As we come upon this Thanksgiving holiday, I find we have so much to be thankful for here on the farm…some of them being things that maybe most people don’t get to experience.
We actually, unfortunately, didn’t put any effort into the turkey breeding season this spring, and didn’t get nest boxes set up for the hens until much too late. In spite of that, Millie managed to hatch out & raise one nice poult for us. And we are very thankful for that one, because I don’t think we’ll ever be able to eat a commercially raised turkey again now that we know what “real” turkey is supposed to taste like. The poult was immediately dubbed “Thanksgiving”, and she grew into a nice little bird who lived well until yesterday, the Tuesday before the holiday.
Jeff was off work, so it was butchering day. We only had the one bird to do, and I had heard people say that dry-plucking is easier/nicer than scalding & doing it wet, so I decided to try it instead of setting up all the normal equipment. Yeah…well…if anybody ever tries to tell you that dry-plucking is easier…DON’T LISTEN! We got most of the larger body, tail & wing feathers off fairly quickly, only to find that she was covered in pin feathers too, and the smaller feathers on the wings & legs were not coming out easily at all. I soon decided I was ready to see if the tap water in my milking parlor was hot enough to scald a bird. I didn’t even take the time to bother with a pot, I just plunked her in the clean sink & ran wide-open-hot tap water over the carcass. I knew my water out there was really hot but never measured a temperature on it. Thankfully, I can now report that it is indeed “scalding hot”. Soon those remaining feathers were easily removed, and I had a nice, clean bird. Good to know.
And so, “Thanksgiving” will be joining us for dinner on Friday (since Joel has classes at college yet on Wednesday & can’t drive home until Thursday) at our lovely new dining table. I’m so thankful to have a new table & chairs, as our old table was literally about to fall apart after 25 years of hard use.
We were also extremely thankful for our woodstove earlier this week. Our main heater quit & needed repaired, so things were a bit chilly for a day & a half, but not half so chilly as it would have been without a nice fire roaring in the stove. At least it happened now, and not in the middle of really cold winter weather! And thankfully, we have a shed full of firewood stacked up for the winter…a lovely sight.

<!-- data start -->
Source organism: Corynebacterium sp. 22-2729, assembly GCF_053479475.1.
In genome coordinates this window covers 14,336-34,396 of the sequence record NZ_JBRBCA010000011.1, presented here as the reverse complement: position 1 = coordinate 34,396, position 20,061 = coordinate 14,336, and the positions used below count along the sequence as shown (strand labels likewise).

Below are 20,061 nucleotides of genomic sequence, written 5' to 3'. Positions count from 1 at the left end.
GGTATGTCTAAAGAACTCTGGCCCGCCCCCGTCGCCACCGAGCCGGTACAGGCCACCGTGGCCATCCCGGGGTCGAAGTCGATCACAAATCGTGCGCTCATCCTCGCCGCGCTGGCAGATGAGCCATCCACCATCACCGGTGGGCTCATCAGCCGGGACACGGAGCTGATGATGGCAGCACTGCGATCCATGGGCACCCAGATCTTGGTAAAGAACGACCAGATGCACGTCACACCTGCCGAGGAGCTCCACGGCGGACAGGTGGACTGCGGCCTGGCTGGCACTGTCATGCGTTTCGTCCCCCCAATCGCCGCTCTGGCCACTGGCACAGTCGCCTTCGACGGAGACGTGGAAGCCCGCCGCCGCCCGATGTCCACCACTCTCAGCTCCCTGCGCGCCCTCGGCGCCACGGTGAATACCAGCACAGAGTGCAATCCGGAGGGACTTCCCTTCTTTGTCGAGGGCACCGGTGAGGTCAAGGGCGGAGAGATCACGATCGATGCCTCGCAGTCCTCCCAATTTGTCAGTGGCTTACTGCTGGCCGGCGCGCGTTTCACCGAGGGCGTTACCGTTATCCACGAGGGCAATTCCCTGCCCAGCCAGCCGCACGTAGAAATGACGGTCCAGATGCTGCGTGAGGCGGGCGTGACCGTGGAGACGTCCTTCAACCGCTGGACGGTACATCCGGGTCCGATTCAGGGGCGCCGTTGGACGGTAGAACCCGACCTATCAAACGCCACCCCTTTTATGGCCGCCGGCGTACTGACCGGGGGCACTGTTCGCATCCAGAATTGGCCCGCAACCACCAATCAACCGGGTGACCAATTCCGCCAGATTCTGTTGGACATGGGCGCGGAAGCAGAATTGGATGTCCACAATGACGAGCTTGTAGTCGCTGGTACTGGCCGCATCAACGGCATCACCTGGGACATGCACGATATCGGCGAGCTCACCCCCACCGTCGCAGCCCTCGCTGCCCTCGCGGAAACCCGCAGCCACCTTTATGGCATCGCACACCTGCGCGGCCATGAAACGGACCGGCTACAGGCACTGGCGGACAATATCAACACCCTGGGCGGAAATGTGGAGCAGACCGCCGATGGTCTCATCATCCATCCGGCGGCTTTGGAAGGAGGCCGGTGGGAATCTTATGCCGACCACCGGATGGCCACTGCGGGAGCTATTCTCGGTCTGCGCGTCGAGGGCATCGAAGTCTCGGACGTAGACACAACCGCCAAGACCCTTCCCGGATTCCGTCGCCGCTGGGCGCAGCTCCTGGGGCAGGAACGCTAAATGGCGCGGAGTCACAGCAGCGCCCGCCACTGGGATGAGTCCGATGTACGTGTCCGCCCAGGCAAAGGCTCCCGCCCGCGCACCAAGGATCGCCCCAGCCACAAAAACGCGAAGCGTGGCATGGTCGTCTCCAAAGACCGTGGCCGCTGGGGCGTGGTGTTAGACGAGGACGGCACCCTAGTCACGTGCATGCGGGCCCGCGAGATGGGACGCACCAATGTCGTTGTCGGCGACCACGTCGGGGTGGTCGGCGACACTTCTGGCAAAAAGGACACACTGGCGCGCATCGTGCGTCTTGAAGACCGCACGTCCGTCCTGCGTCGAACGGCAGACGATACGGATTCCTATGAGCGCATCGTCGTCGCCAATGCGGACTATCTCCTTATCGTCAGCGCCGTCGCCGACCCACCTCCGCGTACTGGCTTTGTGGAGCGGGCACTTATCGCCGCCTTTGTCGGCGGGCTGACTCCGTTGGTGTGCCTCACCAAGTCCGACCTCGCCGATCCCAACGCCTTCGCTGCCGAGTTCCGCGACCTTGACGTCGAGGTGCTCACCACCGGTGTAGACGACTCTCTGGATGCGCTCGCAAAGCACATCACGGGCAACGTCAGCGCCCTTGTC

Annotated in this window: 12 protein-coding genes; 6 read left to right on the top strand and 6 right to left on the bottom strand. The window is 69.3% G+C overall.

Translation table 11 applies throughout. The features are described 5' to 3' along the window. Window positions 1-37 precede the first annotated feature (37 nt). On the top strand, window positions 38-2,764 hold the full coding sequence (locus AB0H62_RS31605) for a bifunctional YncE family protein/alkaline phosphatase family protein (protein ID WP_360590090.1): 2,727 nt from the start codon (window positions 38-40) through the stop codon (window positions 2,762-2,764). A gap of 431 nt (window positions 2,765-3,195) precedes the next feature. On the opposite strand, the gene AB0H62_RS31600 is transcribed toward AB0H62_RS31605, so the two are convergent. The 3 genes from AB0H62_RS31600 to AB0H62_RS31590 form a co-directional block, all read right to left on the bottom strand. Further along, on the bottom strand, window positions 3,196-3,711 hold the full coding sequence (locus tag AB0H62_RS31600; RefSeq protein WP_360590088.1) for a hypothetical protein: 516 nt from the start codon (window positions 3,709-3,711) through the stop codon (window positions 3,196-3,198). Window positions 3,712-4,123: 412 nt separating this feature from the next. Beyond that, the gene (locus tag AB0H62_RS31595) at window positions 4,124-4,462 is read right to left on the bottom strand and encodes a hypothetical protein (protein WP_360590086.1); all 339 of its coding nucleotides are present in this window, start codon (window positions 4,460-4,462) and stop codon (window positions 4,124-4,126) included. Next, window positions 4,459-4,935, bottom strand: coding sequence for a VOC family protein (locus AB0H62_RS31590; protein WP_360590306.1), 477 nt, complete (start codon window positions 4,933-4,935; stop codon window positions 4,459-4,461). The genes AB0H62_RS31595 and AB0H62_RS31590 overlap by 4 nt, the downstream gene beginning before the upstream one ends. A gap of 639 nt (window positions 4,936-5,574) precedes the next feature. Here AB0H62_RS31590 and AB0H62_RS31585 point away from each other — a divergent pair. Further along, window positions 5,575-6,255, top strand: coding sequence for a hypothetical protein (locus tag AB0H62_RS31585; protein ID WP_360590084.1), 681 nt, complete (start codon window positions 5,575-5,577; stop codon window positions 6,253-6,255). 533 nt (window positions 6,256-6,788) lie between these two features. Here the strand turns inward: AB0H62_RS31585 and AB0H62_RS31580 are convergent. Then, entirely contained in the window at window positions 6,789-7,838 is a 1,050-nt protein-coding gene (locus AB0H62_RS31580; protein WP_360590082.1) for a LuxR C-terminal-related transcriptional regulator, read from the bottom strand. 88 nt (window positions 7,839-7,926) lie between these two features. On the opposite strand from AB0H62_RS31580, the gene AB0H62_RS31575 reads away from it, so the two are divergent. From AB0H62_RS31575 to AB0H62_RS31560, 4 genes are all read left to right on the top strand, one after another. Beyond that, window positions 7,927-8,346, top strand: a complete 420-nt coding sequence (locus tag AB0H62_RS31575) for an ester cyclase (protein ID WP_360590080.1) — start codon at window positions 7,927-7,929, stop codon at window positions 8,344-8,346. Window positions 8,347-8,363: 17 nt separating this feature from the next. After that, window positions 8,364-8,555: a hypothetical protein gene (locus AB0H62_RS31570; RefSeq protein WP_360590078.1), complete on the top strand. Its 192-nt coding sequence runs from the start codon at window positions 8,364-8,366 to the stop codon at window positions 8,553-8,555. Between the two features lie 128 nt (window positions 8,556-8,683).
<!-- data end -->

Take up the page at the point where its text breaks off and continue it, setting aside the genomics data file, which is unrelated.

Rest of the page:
Another lovely sight is a barn full of hay for the cows. We also were able to fence another large section of pasture on the Headwaters property this fall, so we are thankful to have plenty for the cows to eat this winter. And it’s a really good thing we do, because it allowed me to make a spur of the moment purchase recently. Yes, I’ve added more cows to the herd…again. These girls hail from RdoubleD Ranch out in WA, and they are really something! I’m so excited to have them, and here’s why.
I first saw Lucky listed for sale a few years ago, and though I really would have liked to have her, at that time there was no way I could make the purchase. I kept going back to their website & looking at her & wishing, but told myself that if somebody else bought her, then it just wasn’t meant to be. And if I was meant to have her, then she would still be available when we were able to buy her. After a while, Lucky was taken off the market & retained in the RdoubleD herd, and I breathed a sigh of relief. She got tucked away in the back of my mind & life went on. Then recently, I learned that Monica was downsizing the herd, so I thought I’d check their website again to see what she might have available. And lo & behold, there was Lucky, listed for sale! I am so, SO thankful to have the opportunity to finally buy this girl. She truly is an amazing Dexter!
Well, I figured if I’m shipping Lucky the whole way from WA, she might as well have some company for the 2,500 mile trip, right?! So now I also officially have a cow Addiction…such an appropriate name. And for good measure, Monica added in a weanling heifer that she hadn’t had time to do anything with, who is as yet unnamed. They had some pretty rough weather to travel through last week, but thankfully they made it safe & sound, and are settling into their new home nicely. I am quite thankful to be able to bring in three girls of such high quality to my herd, as they will be a big benefit to our breeding program. I look forward to the improvement they will bring.
So, there are some of the “farmy” things we are Giving Thanks for this year.